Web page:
The first line will start at the hanging indent (the one dropping down from the top of the ruler) and the remainder of the paragraph will wrap at the left indent (the one at the bottom of the ruler). This can be set in either the ruler or the paragraph formatting dialog box. Again - best done in a Style. The left indent (continuation indent) is traditionally set at the first left-tab stop. That way, a letter, bullet or other character is typed at the beginning of the paragraph, you press the Tab key and the remainder of the paragraph will wrap where the left indent is set.

This is the formatting usually used for lists. If you are doing this for bullets or a list, you are likely better off using automatic numbering or bullets. All formatting like this is best handled using Styles instead of direct formatting, even with the format painter.

The screenshot above shows the first-line (hanging) indent at the left margin. This is the usual position but is not required. The screenshot following shows the first-line indent 1/2" to the left of the left margin. Again, margins and indents are independent of each other although set in the same place by default.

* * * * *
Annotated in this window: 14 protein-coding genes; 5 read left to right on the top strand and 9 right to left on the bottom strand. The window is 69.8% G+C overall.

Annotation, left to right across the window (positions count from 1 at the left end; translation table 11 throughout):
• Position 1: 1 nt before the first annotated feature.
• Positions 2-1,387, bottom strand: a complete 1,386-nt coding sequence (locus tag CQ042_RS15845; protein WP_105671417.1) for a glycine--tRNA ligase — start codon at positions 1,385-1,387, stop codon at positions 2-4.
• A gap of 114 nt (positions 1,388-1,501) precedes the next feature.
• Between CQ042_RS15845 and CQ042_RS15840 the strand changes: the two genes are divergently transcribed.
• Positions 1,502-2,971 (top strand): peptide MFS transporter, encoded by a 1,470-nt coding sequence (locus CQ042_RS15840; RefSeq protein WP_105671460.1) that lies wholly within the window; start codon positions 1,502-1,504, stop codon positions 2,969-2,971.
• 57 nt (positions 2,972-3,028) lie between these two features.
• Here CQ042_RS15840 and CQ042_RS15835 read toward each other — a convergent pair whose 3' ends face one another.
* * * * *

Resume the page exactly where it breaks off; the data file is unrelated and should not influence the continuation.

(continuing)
Again, Indents are paragraph formatting, Margins are Section properties. Use Indent changes rather than margin changes for most purposes. Here are two more examples showing different indents and margins. In both examples, the margins are indicated by the blue arrows and the indents by the red arrows. In the first one there is a left-and-right-indent as would be used for quoted material.

In the example below the left and right Indents are set outside the Margins. I use this in my header and footer styles to further set off the headers and footers from the body of the document.

In this example, the indents are set a half-inch from the edge of the page, outside the margins of the page.